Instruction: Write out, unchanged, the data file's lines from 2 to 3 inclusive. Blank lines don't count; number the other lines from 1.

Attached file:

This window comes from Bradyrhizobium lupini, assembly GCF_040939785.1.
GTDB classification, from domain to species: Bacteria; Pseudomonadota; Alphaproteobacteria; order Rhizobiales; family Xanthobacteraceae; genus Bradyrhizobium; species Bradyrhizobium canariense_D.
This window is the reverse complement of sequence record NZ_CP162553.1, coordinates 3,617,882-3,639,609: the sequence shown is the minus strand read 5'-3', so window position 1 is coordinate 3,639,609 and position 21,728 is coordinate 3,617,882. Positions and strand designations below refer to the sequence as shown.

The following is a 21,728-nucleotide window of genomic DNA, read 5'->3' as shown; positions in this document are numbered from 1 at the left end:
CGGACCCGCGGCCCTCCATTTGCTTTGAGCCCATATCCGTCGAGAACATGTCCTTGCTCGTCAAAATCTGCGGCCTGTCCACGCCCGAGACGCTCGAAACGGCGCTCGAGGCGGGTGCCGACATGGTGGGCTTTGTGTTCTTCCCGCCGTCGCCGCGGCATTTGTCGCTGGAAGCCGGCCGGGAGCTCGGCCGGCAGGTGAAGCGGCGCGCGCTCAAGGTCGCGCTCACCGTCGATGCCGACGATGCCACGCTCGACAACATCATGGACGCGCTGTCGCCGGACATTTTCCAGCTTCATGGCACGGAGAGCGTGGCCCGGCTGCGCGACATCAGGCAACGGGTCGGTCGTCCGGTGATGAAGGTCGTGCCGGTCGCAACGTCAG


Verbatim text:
GTDB classification, from domain to species: Bacteria; Pseudomonadota; Alphaproteobacteria; order Rhizobiales; family Xanthobacteraceae; genus Bradyrhizobium; species Bradyrhizobium canariense_D.
This window is the reverse complement of sequence record NZ_CP162553.1, coordinates 3,617,882-3,639,609: the sequence shown is the minus strand read 5'-3', so window position 1 is coordinate 3,639,609 and position 21,728 is coordinate 3,617,882. Positions and strand designations below refer to the sequence as shown.